It is a historic period in the NBA where the three-point shot has become the norm, something that has never been true before. Unfortunately, this has made some players who could have been stars in different eras less useful. Here are three players who could have been franchise cornerstones in a previous era.
Number Three: Jahlil Okafor
In the modern era, Jahil Okafor is seen as a draft bust. He was selected third by the Philadelphia 76ers in the 2015 draft, right before Kristaps Porzingis. However, Okafor definitely shouldn’t have been a bust. In college, he was the ACC POY, a consensus All-American and a national champion in his one-and-done season. Unfortunately, he entered the league after Stephen Curry had hastened the 3-point revolution, which meant his post-centric playstyle was quickly seen as outdated. If he was drafted in the famously terrible 2000 draft, he could have been a coveted borderline All-Star during the 2000s and could have had a far better career.
Number Two: Enes Kanter
Enes Kanter is already a pretty good role player in the modern-day. However, his lack of defense has definitely hindered him throughout his career. If he played in the 90s or early 2000s though, it would be a very different story. At 6-foot-10, he had the physical tools to succeed, and his efficiency(61.1% on 8.2 attempts) plus his consistent double-doubles(11.9 points and 11.5 rebounds this season) could help him blossom into an All-Star level player, especially since his complete lack of a three-point shot wouldn’t hinder him in an era when there was less emphasis on scoring from deep.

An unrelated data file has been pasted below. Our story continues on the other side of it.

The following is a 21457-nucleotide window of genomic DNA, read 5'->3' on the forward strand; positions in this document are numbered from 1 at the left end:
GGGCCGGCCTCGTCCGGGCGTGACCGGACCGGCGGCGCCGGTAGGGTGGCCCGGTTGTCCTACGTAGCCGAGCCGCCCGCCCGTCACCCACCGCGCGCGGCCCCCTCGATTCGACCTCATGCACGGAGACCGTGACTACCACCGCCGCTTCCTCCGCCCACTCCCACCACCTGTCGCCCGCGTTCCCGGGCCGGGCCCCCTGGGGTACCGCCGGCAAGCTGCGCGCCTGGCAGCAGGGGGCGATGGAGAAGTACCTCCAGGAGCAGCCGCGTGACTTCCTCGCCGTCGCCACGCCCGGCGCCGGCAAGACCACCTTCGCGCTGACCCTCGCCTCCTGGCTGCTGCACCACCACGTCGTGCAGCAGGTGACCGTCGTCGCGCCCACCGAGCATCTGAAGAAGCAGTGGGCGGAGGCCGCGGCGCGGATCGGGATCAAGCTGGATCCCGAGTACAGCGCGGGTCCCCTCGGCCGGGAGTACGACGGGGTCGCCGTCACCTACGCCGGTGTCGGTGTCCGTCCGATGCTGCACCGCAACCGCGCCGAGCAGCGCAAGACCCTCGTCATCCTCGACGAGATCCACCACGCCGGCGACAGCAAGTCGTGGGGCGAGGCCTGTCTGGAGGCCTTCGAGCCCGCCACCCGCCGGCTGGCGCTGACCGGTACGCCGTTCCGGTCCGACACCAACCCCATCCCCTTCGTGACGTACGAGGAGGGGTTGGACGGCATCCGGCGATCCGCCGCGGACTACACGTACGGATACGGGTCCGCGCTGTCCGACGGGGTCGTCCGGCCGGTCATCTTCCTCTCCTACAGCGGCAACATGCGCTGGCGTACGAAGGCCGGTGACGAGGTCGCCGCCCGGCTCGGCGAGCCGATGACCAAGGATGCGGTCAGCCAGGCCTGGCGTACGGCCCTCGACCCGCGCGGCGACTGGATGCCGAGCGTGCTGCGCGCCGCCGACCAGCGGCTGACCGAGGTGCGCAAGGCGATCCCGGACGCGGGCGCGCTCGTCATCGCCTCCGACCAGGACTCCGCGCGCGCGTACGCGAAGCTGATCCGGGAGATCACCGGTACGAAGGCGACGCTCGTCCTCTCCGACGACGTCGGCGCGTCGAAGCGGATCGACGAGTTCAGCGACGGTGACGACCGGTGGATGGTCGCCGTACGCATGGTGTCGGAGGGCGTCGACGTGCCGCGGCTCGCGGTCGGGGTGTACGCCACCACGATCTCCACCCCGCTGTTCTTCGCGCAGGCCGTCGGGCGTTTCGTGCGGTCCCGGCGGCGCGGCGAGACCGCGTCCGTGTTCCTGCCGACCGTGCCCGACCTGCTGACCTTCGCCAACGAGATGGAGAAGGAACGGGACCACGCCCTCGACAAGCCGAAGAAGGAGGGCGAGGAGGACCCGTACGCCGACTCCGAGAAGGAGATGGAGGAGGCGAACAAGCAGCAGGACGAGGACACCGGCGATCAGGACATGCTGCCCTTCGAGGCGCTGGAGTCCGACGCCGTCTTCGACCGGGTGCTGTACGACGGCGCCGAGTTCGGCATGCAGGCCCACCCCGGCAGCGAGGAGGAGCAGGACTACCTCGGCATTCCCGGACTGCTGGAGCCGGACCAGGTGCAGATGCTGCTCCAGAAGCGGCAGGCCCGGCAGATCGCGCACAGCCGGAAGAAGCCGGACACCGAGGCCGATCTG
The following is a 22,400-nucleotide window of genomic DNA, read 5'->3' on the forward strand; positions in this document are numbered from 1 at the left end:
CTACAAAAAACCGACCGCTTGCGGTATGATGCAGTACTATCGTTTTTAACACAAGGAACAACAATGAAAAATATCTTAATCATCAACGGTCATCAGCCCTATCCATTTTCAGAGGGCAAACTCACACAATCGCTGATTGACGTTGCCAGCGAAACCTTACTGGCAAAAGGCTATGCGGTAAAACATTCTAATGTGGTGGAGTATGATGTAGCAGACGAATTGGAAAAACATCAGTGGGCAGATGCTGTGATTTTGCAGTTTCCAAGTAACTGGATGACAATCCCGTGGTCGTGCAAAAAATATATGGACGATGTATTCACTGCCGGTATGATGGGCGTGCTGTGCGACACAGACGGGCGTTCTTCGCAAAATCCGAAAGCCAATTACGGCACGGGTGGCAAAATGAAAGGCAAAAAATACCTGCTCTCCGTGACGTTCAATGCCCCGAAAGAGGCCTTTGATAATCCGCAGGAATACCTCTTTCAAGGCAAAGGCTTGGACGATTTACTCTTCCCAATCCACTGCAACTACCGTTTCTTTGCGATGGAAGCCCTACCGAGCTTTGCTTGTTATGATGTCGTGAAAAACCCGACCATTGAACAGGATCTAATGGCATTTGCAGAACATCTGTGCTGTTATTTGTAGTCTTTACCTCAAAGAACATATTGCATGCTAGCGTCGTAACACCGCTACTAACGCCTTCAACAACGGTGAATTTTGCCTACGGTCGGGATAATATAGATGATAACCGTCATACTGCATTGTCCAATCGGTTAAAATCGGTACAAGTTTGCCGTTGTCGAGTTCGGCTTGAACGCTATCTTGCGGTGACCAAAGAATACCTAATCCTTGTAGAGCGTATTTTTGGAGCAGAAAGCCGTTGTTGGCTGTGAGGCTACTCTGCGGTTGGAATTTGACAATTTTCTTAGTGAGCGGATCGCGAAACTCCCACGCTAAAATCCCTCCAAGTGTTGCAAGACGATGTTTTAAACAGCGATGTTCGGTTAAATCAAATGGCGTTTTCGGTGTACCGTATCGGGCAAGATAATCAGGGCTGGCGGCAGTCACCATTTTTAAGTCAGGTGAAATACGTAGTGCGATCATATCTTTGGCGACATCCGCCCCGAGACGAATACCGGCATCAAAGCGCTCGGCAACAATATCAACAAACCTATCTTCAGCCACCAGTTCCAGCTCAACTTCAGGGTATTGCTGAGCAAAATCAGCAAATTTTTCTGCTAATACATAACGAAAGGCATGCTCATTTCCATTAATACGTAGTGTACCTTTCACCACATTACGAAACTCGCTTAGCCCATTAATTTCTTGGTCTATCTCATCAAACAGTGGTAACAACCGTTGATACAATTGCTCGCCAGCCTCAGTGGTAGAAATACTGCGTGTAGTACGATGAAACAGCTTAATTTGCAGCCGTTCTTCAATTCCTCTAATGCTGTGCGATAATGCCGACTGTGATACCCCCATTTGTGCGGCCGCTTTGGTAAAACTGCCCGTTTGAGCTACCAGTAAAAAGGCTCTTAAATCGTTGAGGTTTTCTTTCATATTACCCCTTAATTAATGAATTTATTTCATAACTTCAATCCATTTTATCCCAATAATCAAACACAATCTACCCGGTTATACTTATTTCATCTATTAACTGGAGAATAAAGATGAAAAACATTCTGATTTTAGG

Number One: DeMar DeRozan
DeMar DeRozan is probably the greatest mid-range shooter the NBA has seen since Kobe Bryant. That may seem like hyperbole, but besides his former teammate LaMarcus Aldridge, there really isn’t too much competition. Unfortunately, DeRozan’s midrange ability hasn’t been able to be recognized for its brilliance, mainly because of the advent of the three-point shot. Because the frequency of the three has increased, it makes players like DeRozan, who can’t shoot threes but can shoot mid-range shots, inefficient. This is because they mainly shoot in high volume from the midrange, which is a shot just as tough as the three but worth one less point. Putting DeRozan in the late 90s to early 2000s, he would be one of the best players around, and could even be regarded as a top 20 player of the era, which would still mean he would be seen as a top 50 player all-time if he kept up his volume and wasn’t overshadowed by the likes of Curry and LeBron James.